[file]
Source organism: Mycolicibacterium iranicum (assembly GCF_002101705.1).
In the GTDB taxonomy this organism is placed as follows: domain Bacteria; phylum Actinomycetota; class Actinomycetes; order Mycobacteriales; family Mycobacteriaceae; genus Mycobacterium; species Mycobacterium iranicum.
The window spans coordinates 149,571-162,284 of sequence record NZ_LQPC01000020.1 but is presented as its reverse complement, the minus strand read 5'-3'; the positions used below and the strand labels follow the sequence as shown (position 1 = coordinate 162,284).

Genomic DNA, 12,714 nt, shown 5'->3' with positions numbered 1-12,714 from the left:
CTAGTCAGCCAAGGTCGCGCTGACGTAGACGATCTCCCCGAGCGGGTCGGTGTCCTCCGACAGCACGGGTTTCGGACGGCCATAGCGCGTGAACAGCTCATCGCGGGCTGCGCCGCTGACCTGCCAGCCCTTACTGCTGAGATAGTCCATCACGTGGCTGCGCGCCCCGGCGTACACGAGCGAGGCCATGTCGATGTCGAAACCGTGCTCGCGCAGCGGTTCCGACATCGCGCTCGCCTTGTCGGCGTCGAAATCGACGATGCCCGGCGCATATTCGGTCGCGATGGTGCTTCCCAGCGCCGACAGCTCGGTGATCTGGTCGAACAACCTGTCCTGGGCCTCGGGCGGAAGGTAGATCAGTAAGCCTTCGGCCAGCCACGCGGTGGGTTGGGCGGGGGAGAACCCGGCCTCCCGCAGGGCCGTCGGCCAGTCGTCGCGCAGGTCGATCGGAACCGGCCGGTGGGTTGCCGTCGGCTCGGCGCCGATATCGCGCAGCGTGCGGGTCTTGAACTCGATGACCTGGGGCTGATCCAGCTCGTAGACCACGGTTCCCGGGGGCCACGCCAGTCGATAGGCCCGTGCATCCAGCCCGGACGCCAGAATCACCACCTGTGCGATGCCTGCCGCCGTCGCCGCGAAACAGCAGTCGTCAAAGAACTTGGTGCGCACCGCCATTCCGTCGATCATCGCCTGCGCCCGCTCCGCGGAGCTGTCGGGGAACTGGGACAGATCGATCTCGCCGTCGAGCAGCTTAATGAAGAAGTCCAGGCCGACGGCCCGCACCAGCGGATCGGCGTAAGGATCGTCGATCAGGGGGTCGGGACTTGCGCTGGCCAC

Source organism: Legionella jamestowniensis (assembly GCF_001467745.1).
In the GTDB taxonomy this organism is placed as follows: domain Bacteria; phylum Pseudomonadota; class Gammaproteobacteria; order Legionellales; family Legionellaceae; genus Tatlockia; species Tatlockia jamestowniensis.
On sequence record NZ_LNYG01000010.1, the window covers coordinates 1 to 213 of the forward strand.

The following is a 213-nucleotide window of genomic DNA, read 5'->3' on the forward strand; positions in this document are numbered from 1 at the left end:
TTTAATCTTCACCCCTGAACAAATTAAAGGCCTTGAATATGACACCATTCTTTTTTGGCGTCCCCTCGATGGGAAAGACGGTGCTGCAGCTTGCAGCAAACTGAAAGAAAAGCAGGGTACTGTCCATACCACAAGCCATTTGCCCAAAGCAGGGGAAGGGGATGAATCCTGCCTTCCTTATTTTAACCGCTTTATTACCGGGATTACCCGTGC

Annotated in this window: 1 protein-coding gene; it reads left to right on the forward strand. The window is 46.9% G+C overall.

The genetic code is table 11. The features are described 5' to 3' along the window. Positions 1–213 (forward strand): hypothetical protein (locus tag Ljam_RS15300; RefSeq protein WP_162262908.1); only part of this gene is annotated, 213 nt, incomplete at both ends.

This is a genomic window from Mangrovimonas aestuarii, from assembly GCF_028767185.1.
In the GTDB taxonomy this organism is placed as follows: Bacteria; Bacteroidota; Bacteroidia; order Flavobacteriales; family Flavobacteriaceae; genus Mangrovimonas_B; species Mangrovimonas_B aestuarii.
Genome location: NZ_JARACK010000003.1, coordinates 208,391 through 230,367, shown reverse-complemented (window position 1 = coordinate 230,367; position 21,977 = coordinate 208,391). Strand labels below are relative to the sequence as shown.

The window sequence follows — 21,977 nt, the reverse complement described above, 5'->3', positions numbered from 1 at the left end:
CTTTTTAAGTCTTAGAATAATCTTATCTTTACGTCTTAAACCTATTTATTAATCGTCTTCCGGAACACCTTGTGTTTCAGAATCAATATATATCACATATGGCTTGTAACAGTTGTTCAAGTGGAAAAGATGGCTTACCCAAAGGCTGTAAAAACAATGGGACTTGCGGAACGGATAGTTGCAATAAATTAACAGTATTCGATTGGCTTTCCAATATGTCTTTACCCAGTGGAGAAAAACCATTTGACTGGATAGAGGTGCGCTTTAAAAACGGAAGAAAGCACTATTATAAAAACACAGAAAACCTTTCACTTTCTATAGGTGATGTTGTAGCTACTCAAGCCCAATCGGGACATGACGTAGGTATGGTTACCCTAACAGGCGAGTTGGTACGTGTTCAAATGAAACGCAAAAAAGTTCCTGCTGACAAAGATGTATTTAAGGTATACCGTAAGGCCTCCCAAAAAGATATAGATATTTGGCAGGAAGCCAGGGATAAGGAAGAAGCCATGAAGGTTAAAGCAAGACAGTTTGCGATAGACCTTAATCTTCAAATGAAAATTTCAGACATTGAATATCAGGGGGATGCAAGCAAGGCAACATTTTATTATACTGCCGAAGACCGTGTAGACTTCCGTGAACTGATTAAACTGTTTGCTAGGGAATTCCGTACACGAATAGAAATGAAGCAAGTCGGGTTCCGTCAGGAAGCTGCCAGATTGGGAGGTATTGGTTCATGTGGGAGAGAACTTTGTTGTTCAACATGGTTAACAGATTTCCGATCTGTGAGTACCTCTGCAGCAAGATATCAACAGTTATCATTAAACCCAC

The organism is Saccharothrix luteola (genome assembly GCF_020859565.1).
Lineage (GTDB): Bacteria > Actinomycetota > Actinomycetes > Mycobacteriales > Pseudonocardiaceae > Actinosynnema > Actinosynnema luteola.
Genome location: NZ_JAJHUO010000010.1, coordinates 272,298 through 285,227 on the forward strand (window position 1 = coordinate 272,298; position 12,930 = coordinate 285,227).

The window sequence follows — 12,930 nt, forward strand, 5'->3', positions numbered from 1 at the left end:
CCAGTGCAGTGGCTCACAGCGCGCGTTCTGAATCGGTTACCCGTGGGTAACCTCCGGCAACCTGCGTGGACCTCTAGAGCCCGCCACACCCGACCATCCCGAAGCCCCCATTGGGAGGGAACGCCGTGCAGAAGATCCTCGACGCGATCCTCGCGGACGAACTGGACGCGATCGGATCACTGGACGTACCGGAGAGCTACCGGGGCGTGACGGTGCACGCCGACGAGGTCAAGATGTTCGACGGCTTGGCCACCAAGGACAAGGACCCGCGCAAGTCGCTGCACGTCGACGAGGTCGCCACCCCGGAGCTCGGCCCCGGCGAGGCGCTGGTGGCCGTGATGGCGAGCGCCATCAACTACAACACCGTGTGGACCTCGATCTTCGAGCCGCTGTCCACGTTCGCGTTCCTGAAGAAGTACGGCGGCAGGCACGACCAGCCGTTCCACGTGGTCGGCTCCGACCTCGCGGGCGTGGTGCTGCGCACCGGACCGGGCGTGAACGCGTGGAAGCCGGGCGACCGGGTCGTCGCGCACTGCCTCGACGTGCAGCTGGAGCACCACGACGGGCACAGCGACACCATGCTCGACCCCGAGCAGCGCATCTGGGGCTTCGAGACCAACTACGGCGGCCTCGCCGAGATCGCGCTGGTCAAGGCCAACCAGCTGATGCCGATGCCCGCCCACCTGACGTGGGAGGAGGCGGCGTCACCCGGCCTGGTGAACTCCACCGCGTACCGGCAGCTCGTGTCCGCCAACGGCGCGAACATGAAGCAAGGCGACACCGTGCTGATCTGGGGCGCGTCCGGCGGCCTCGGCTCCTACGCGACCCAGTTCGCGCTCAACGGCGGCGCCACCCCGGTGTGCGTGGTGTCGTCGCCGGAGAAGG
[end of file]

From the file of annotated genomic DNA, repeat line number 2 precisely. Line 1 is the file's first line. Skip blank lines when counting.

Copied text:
In the GTDB taxonomy this organism is placed as follows: domain Bacteria; phylum Actinomycetota; class Actinomycetes; order Mycobacteriales; family Mycobacteriaceae; genus Mycobacterium; species Mycobacterium iranicum.